Wednesday, February 19, 2014

Changing the Game

Malcolm Gladwell is an author and journalist who has written five New York Times bestselling books about a variety of human conditions, from the sharing of ideas to the basis for success.  In his latest book, David and Goliath, he talks about how underdogs throughout history have secured victory by overcoming disadvantages and changing the rules of the contest.  One of his examples is the subject of this week's story...

When he volunteered to coach his 12-year-old daughter's Redwood City basketball team, Vivek had never even touched a basketball.  Having missed the draft selection, he found that his team was made up of the girls who weren’t picked by the other dads and coaches, most of whom were ex-basketball players themselves.  He didn’t want to make a fool of himself, so on the first day of practice, he had his team do nothing but run.  That night, he went home and studied the game.

Vivek had grown up in Mumbai, India.  He knew from an early age that he wanted to attend MIT in Cambridge, Massachusetts, because he’d seen a documentary on the school and decided that it was perfect for him.  At the age of 16, he applied to MIT and was admitted, but the Indian government had a policy which required their authorization to release foreign currency for study abroad.  Undeterred, Vivek camped outside the office of the governor of the Reserve Bank of India until they gave him $50 to take to the United States.  Vivek went on to graduate with a bachelor’s and master’s degree from MIT, and, after working for several major companies, he founded his own Silicon Valley business that pioneered the use of “real-time” data processing.

He had been raised with cricket and soccer, so Vivek was puzzled by American basketball.  The amount of time each team gave the other team to get their offense ready made no sense.  Team A would score, then immediately return to the other end of the court and wait.  Team B would inbound the ball, dribble down the court, and attempt to execute a carefully constructed play.  Then the process would reverse.  Most of the time, a team would only defend the last twenty-four feet of the seventy-foot court.  It seemed like an antiquated ritual, as foolish as boxing was before boxers learned to weave and dodge their opponent’s punches.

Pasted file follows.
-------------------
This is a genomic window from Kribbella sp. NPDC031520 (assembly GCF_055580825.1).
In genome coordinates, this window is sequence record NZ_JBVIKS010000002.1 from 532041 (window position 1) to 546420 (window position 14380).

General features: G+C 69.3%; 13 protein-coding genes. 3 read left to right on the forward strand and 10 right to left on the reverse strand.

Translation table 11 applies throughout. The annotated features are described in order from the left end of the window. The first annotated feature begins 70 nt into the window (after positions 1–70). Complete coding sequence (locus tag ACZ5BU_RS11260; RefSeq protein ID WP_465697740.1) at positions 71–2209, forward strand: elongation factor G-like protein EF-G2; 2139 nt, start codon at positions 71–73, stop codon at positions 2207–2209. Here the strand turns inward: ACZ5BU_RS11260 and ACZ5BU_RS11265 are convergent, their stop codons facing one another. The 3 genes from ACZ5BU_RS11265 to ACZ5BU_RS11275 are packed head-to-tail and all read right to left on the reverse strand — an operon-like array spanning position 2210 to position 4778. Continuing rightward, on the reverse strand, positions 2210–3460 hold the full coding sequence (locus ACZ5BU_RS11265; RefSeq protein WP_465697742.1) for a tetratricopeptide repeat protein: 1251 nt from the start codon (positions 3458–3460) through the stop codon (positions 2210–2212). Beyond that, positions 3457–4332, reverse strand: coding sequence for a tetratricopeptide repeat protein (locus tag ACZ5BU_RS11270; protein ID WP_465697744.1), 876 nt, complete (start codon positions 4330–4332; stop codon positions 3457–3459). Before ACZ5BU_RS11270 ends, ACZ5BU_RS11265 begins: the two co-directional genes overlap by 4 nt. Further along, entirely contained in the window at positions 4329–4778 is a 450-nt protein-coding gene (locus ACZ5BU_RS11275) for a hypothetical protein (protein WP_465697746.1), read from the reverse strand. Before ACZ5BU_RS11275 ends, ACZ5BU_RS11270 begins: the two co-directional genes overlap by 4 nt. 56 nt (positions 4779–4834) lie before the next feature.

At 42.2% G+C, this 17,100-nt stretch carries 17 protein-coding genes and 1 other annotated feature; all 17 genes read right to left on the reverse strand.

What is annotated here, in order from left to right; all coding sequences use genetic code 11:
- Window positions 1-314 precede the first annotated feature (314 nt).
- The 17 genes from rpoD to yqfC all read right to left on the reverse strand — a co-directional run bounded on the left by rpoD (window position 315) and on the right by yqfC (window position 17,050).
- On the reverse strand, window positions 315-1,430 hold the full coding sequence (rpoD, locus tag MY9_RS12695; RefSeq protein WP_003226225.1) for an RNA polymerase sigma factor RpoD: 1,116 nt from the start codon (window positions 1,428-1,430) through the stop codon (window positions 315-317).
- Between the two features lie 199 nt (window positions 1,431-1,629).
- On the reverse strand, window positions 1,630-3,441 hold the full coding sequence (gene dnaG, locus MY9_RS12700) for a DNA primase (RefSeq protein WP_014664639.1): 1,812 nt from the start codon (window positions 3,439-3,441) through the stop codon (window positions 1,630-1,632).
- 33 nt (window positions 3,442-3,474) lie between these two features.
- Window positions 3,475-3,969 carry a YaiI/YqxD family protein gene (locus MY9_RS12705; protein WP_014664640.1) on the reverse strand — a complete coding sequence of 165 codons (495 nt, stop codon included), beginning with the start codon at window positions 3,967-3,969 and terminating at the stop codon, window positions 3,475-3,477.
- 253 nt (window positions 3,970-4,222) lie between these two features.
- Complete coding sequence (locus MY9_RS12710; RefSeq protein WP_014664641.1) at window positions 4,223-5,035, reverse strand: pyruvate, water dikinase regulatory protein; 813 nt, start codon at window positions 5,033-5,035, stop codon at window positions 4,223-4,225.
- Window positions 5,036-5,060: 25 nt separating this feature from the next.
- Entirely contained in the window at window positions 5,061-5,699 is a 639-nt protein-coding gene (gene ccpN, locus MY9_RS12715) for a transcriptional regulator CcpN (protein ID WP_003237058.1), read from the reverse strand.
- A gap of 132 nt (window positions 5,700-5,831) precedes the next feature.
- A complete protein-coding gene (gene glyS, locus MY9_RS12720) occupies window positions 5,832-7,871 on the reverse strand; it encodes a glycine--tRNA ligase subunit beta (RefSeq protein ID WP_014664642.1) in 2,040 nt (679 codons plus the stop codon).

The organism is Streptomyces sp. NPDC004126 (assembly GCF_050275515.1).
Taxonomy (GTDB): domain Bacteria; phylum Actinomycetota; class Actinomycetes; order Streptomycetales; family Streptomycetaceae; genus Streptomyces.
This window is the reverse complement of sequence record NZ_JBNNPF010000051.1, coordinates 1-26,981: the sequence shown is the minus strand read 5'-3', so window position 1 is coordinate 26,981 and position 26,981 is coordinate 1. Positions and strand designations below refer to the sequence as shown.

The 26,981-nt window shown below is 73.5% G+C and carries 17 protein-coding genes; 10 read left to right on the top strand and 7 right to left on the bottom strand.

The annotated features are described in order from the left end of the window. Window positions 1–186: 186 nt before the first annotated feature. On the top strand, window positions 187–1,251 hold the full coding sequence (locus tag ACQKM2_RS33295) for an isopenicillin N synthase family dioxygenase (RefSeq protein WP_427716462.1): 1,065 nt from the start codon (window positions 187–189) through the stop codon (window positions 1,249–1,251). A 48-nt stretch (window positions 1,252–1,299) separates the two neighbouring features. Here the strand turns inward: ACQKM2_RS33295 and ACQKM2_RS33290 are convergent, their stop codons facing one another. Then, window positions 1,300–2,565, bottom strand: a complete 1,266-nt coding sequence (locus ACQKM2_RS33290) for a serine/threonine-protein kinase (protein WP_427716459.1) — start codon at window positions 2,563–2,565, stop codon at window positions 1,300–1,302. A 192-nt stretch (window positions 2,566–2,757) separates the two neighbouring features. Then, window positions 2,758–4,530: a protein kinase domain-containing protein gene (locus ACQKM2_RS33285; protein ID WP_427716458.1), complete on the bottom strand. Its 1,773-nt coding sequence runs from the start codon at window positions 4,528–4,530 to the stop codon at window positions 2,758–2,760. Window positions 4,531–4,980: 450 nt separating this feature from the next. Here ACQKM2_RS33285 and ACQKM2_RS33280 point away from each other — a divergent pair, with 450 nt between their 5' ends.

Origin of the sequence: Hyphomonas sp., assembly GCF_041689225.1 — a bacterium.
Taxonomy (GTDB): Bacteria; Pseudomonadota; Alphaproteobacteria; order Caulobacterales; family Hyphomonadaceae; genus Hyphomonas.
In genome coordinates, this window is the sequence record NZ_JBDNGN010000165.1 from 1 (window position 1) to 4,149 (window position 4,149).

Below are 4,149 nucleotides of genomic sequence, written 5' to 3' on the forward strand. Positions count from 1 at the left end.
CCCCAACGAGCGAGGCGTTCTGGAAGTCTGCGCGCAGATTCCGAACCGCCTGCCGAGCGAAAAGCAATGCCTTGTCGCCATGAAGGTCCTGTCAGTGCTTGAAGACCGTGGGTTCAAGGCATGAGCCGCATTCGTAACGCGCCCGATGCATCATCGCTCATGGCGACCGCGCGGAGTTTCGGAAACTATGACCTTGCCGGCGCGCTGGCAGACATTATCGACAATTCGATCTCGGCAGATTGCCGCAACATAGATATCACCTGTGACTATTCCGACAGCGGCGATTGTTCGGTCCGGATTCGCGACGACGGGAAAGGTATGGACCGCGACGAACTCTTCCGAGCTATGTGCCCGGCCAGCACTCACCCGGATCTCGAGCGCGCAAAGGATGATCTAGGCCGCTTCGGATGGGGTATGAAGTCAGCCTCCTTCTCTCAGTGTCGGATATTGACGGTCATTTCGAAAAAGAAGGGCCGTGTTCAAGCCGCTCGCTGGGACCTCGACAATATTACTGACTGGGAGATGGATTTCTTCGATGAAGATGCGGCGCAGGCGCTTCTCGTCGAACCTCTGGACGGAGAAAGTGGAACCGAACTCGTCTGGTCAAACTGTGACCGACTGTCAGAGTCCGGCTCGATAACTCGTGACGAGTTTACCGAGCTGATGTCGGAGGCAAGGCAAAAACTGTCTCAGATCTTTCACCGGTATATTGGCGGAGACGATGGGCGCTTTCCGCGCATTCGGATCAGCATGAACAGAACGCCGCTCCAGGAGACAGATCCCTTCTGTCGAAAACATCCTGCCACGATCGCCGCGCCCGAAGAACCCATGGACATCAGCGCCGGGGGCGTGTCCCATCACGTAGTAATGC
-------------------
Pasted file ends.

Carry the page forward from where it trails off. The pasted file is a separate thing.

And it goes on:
To Vivek, it was simple:  Good teams had players who were tall and could dribble and shoot well.  So it made no sense for weaker, less-skilled teams to play in a way that let the good teams do those things that made them good.  Redwood City’s team had two serious basketball players, but most of the others had never played before.  They weren’t tall, and couldn’t shoot or dribble well.  Vivek knew that if they let their opponents dribble the ball up the court without opposition, they would almost certainly lose.  So he decided that they would play the game differently.  If they couldn’t be the most skilled team, they would be the most fit, and they would defend every inch of the court, every game, all the time.

Redwood City did constant running drills to improve their stamina.  They worked on defending every pass, including the first pass to bring the ball inbound.  Often, their opponents couldn’t make the inbound pass within the five-second time limit, or the inbounding players would panic as the clock expired and end up throwing the ball away.  The defense of the otherwise-inexperienced Redwood City girls was relentless, preventing their opponents from using their superior shooting and ball-handling skills.  Frequently, Redwood City would intercept key inbound passes, allowing them to score easy layups.  Vivek’s strategy worked.  The opposing coaches were dumbfounded.  And Redwood City’s team was winning.

What began as simply a way to spend more time with his daughter led to a love of basketball that would see Vivek Ranadiv√© become the co-owner of two professional NBA teams, first the Golden State Warriors, and more recently the Sacramento Kings in 2013.  But this story also demonstrates that a key trait among the world’s most successful people is recognizing when challenging situations can be turned to one’s advantage.  If Redwood City had tried to play skill against skill in the way most teams did, they might never have won.  But thanks to Vivek’s unique approach, his daughter’s team turned apparent disadvantage into triumph. 

Try to view life’s challenges as opportunities for success, and you’ll find that changing the game to your own advantage is as satisfying as an easy layup after a stolen inbound pass!

Until next week...

Live Your Dreams!

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